A blog by the staff of the Thomas Ford Memorial Library
Saturday Shorts Week 15
Welcome to our weekend series for 2014. Every Saturday this year one of our staff will suggest a favorite short story from the library’s collection, all of them a great choice for quick weekend reading.
The tall green grass is waving in the fields as the wind goes over, and there is a fragrance of whiteweed and ripe strawberries and clover blowing through the sunshiny barns, with their lean sides and their festoons of brown, dusty cobwebs; dull, comfortable creatures they appear to imaginative eyes, waiting hungrily for their yearly meal. The eave-swallows are teasing their sleepy shapes, like the birds which flit about great beasts; gay, movable, irreverent, almost derisive, those barn swallows fly to and fro in the still, clear air.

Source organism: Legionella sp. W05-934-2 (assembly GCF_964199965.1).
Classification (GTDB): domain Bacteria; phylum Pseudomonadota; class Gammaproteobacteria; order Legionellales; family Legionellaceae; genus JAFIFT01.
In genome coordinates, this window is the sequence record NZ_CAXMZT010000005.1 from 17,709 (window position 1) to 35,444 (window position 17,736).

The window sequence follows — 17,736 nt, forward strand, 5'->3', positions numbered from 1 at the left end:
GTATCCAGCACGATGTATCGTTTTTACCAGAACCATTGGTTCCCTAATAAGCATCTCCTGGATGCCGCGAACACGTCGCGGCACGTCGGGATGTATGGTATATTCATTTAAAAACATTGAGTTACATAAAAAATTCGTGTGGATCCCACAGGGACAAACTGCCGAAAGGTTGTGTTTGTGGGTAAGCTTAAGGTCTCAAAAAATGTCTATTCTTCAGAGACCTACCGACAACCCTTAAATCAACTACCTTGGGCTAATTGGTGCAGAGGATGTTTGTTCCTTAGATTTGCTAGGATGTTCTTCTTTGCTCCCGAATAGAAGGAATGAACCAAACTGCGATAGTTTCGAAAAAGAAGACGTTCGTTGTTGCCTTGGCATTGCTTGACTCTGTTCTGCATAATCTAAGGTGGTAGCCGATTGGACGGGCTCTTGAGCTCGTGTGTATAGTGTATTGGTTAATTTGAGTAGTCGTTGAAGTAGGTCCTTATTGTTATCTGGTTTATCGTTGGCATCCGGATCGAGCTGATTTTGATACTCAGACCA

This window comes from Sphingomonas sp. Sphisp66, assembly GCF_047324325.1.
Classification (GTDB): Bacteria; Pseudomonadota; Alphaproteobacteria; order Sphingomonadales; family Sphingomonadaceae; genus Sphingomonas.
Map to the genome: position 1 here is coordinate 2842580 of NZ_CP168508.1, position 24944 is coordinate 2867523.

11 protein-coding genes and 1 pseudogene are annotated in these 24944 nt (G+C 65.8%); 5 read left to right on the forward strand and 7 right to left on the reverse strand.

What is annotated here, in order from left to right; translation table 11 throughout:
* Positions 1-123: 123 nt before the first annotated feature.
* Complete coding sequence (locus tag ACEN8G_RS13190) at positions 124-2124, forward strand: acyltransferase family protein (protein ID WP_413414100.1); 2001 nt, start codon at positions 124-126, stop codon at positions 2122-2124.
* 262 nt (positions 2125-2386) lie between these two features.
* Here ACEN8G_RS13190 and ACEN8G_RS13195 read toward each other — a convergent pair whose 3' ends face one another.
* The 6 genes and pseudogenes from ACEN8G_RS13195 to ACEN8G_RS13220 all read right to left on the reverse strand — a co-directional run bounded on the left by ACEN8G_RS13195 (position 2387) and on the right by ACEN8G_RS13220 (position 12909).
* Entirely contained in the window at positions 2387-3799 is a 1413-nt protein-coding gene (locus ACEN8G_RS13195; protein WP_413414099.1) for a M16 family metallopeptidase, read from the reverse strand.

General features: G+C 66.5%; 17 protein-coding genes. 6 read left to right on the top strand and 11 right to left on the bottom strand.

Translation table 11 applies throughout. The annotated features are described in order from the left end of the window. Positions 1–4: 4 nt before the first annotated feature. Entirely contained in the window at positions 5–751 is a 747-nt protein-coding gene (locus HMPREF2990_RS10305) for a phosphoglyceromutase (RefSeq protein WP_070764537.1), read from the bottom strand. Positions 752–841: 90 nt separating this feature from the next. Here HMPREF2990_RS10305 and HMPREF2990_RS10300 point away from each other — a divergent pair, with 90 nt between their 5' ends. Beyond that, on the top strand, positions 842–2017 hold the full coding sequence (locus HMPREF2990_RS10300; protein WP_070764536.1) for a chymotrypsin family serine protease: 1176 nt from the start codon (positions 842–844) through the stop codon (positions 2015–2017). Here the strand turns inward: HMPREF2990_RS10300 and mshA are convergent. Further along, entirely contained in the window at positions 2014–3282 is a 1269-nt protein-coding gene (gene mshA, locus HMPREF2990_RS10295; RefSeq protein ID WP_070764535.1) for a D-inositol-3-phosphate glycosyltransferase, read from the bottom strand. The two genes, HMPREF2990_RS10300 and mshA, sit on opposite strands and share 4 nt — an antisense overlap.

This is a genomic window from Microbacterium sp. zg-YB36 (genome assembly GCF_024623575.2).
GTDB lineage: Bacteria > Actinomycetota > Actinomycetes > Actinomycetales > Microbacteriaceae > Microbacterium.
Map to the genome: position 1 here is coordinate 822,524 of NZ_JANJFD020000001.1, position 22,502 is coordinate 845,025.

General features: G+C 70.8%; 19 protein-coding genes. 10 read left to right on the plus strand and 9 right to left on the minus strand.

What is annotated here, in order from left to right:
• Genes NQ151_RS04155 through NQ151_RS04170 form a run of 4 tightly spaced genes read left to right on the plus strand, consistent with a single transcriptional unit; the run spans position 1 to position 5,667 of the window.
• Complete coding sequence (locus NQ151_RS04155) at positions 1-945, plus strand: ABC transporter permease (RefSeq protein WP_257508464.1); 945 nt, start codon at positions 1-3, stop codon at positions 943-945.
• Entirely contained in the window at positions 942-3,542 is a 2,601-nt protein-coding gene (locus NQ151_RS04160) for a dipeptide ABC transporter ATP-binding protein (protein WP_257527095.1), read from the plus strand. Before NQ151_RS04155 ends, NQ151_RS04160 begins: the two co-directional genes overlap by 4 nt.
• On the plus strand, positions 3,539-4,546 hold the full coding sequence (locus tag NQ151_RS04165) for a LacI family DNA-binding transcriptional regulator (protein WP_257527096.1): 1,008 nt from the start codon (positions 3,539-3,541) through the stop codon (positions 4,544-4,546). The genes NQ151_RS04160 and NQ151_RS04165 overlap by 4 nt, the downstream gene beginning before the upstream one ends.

“The White Rose Road” was first published in The Atlantic Monthly in 1889. It’s a beautiful narrative about a drive through the country. It’s impressionistic and poetic, but also much more than just a pleasure trip. Jewett gives us a little history, a little gossip, some prophetic insight, and lots of pathos too.
We drive by abandoned farms and thriving gardens. We meet locals still afraid of the scant Native Americans that remain in the nearby forests. There’s one young woman scratching away at her own little plot of farmland, and another too sick to take care of her young family. We hear a tale of an aging Civil War veteran and then learn about the English Civil War exile whose progeny still populate the area. We encounter a lot of sickness and death on this little trip. There’s a funeral, a few sickbeds, and even a man struck by lightning.
It’s a lot to go through in just twelve pages. And through it all “The White Rose Road” somehow manages to be both idyllic and somber. A strange and enlightening bit of nineteenth century storytelling that you won’t soon forget.
Review by Matthew